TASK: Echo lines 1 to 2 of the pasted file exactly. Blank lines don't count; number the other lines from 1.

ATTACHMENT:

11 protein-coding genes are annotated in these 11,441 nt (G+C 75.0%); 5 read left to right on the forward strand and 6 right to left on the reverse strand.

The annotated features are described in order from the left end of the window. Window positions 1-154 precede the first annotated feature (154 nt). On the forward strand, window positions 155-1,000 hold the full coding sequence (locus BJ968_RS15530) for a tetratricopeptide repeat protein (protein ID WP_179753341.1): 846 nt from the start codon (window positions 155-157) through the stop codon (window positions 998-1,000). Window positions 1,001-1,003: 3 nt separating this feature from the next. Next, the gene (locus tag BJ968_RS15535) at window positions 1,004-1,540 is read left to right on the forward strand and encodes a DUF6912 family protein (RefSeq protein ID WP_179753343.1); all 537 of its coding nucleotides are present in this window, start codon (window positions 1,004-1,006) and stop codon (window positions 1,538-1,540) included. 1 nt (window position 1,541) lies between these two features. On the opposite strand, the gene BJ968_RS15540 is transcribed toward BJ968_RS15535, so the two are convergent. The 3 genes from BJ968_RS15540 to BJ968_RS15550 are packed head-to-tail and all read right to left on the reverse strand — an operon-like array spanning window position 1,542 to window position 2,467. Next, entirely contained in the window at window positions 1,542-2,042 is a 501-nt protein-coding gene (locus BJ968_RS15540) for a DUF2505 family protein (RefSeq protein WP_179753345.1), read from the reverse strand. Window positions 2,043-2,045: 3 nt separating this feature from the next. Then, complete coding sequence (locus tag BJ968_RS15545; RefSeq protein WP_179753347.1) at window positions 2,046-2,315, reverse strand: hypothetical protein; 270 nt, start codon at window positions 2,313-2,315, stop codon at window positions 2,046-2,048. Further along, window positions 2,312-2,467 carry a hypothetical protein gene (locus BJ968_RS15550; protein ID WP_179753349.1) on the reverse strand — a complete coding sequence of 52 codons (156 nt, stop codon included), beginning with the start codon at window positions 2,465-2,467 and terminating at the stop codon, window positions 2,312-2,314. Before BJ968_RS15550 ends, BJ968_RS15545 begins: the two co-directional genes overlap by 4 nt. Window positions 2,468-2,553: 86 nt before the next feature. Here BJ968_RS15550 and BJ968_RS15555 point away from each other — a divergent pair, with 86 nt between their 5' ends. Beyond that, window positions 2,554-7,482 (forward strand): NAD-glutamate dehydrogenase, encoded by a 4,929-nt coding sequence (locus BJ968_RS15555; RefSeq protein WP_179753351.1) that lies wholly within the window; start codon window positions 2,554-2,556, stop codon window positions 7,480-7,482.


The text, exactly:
11 protein-coding genes are annotated in these 11,441 nt (G+C 75.0%); 5 read left to right on the forward strand and 6 right to left on the reverse strand.

The annotated features are described in order from the left end of the window. Window positions 1-154 precede the first annotated feature (154 nt). On the forward strand, window positions 155-1,000 hold the full coding sequence (locus BJ968_RS15530) for a tetratricopeptide repeat protein (protein ID WP_179753341.1): 846 nt from the start codon (window positions 155-157) through the stop codon (window positions 998-1,000). Window positions 1,001-1,003: 3 nt separating this feature from the next. Next, the gene (locus tag BJ968_RS15535) at window positions 1,004-1,540 is read left to right on the forward strand and encodes a DUF6912 family protein (RefSeq protein ID WP_179753343.1); all 537 of its coding nucleotides are present in this window, start codon (window positions 1,004-1,006) and stop codon (window positions 1,538-1,540) included. 1 nt (window position 1,541) lies between these two features. On the opposite strand, the gene BJ968_RS15540 is transcribed toward BJ968_RS15535, so the two are convergent. The 3 genes from BJ968_RS15540 to BJ968_RS15550 are packed head-to-tail and all read right to left on the reverse strand — an operon-like array spanning window position 1,542 to window position 2,467. Next, entirely contained in the window at window positions 1,542-2,042 is a 501-nt protein-coding gene (locus BJ968_RS15540) for a DUF2505 family protein (RefSeq protein WP_179753345.1), read from the reverse strand. Window positions 2,043-2,045: 3 nt separating this feature from the next. Then, complete coding sequence (locus tag BJ968_RS15545; RefSeq protein WP_179753347.1) at window positions 2,046-2,315, reverse strand: hypothetical protein; 270 nt, start codon at window positions 2,313-2,315, stop codon at window positions 2,046-2,048. Further along, window positions 2,312-2,467 carry a hypothetical protein gene (locus BJ968_RS15550; protein ID WP_179753349.1) on the reverse strand — a complete coding sequence of 52 codons (156 nt, stop codon included), beginning with the start codon at window positions 2,465-2,467 and terminating at the stop codon, window positions 2,312-2,314. Before BJ968_RS15550 ends, BJ968_RS15545 begins: the two co-directional genes overlap by 4 nt. Window positions 2,468-2,553: 86 nt before the next feature. Here BJ968_RS15550 and BJ968_RS15555 point away from each other — a divergent pair, with 86 nt between their 5' ends. Beyond that, window positions 2,554-7,482 (forward strand): NAD-glutamate dehydrogenase, encoded by a 4,929-nt coding sequence (locus BJ968_RS15555; RefSeq protein WP_179753351.1) that lies wholly within the window; start codon window positions 2,554-2,556, stop codon window positions 7,480-7,482.